Clydesdales are a breed of heavy horses. Clydesdales originated from Scottish farm horses over 200 years ago.
Clydesdales can grow to over 18 hands tall. A hand is four inches, so this would be 72 inches or 6 feet. A horse is measured from the ground to its withers. If you feel at the end of a horse's mane, you will find a small flat sport, which is the withers. When a horse puts their head down to eat, this is the highest point of the horse.
Mature Clydesdales weigh between 1600 and 2400 pounds, as much as a Volkswagen beetle.
One of the most popular colors for Clydesdales is bay or brown. Clydesdales also can be black, sorrel, or Roan (White hair scattered throughout the coat. White legs are common, but black legs are often found. White spots can occur on the body. A knowledgeable judge ignores the color in a show ring.
This hair, called feather (or spat where it goes over the horses hoof), originally helped protect the horses legs. Now it is primarily for show.
It depends on what they're pulling. When pulling a wagon, a Clydesdale can pull many times its own weight. This is why Clydesdales were so popular in the cities pulling large wagons of goods.
Clydesdales are known for the size of their feet. One of their horseshoes is about the size of a dinner plate and weighs about 5 pounds. A thoroughbred race horse has a shoe about one quarter of that size. Horseshoes are held in place with special nails. The nails are hammered up through the shoe and exit the hoof wall. This does not hurt the horse as the hoof wall is similar to the structure of a human fingernail.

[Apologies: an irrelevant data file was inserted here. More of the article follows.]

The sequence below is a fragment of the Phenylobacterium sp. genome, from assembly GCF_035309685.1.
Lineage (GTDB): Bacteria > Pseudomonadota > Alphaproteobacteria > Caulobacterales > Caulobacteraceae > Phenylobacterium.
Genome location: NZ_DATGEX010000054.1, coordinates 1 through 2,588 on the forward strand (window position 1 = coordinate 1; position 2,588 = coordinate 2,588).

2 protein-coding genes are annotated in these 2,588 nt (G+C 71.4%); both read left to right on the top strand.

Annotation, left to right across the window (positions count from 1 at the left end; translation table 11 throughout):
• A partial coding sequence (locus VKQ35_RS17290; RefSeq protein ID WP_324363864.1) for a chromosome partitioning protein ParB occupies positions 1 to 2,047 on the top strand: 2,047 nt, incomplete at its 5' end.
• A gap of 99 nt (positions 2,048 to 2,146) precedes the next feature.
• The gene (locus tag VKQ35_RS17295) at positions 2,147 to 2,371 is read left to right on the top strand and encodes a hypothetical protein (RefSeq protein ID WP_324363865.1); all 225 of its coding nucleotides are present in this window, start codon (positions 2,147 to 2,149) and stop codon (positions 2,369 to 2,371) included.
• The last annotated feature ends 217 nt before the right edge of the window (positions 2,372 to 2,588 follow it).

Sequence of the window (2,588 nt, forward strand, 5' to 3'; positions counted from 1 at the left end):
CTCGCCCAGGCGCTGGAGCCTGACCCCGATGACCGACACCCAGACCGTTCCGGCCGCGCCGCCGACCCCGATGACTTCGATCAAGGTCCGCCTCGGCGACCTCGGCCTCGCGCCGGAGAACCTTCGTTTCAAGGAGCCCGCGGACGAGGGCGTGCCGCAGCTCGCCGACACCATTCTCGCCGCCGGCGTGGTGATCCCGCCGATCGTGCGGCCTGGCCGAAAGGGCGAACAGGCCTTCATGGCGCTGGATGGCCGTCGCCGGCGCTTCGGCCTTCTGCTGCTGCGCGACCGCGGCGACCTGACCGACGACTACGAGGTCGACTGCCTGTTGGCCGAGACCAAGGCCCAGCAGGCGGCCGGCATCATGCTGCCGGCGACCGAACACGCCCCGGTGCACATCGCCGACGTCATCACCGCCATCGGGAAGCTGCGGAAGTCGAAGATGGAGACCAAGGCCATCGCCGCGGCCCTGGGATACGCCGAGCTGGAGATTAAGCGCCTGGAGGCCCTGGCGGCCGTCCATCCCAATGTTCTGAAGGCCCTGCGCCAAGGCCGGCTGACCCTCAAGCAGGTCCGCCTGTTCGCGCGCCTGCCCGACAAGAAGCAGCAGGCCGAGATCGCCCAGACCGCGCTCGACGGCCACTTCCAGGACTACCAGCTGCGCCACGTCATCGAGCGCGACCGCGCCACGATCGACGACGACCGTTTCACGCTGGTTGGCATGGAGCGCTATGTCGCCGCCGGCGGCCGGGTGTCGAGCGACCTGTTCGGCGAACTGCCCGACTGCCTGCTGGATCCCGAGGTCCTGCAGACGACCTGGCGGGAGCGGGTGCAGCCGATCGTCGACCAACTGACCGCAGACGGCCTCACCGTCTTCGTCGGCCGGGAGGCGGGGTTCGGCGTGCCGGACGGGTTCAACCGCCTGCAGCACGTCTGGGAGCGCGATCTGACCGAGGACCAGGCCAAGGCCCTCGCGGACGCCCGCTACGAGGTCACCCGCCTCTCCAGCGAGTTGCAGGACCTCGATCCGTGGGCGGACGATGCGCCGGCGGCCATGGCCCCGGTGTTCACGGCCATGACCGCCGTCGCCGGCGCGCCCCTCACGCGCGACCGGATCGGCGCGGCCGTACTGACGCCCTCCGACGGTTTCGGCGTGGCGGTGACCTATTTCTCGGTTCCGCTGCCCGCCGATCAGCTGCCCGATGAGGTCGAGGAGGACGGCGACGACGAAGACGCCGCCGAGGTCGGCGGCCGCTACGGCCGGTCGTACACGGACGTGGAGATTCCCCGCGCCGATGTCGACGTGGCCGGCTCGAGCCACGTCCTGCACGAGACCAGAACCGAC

Depending on their age and the amount of work they might be doing, an adult Clydesdale may eat 25-50 pounds of hay and 2-10 pounds of grain or commercially prepared feed each day.
The United States has the largest number of Clydesdales, with Canada, Great Brittan and Australia trailing in numbers. There are approximately 600 new horses registered the United States annually.
A typical pregnancy lasts for 11 months. A newborn foal can weigh 110-180 lbs. A broodmare (mother to foal) may produce 100 lbs of milk daily and the foal can gain up to 4lbs a day for the first few months.
Clydesdales vary in price based on many factors. Bloodlines, quality, size, age, color and markings, and level of training all effect prices. Some Clydesdales may sell for as little as $1000, but most sell between $2500 and $5000. The top level of horses can sell for prices equivalent to luxury automobiles.
Yes! Most equipment manufactures now offer saddles, bits and bridles in draft horse sizes. The Clydesdales are very easy to train and their great style is a hit in the show ring. They also make exceptional trail horses due to their calm disposition.
Clydesdales vary in price based on many factors. Bloodlines, quality, size, age, color and markings, and level of training all effect prices. Some Clydesdales may sell for as little as $1000, but most sell between $2500 and $5000. The top level of horses can sell for prices equivalent to luxury automobiles
Most current owners would welcome the opportunity to visit and answer your questions. During the summer and fall, many Clydesdales can be found competing at state and county fairs. This is a wonderful opportunity to observe and learn. Each April, The Clydesdale Breeders of the United States holds its Annual Meeting and National Clydesdale Sale in April, offering annually approximately 150 Clydesdale horse for public auction. The Clydesdale Breeders also host a Fall Classic Draft Horse Sale in October of each year!
Clydesdale Breeders of the U.S.A.
Phone: 815-247-8780 - Fax: 815-247-8337
Email: firstname.lastname@example.org - Website: www.clydesusa.com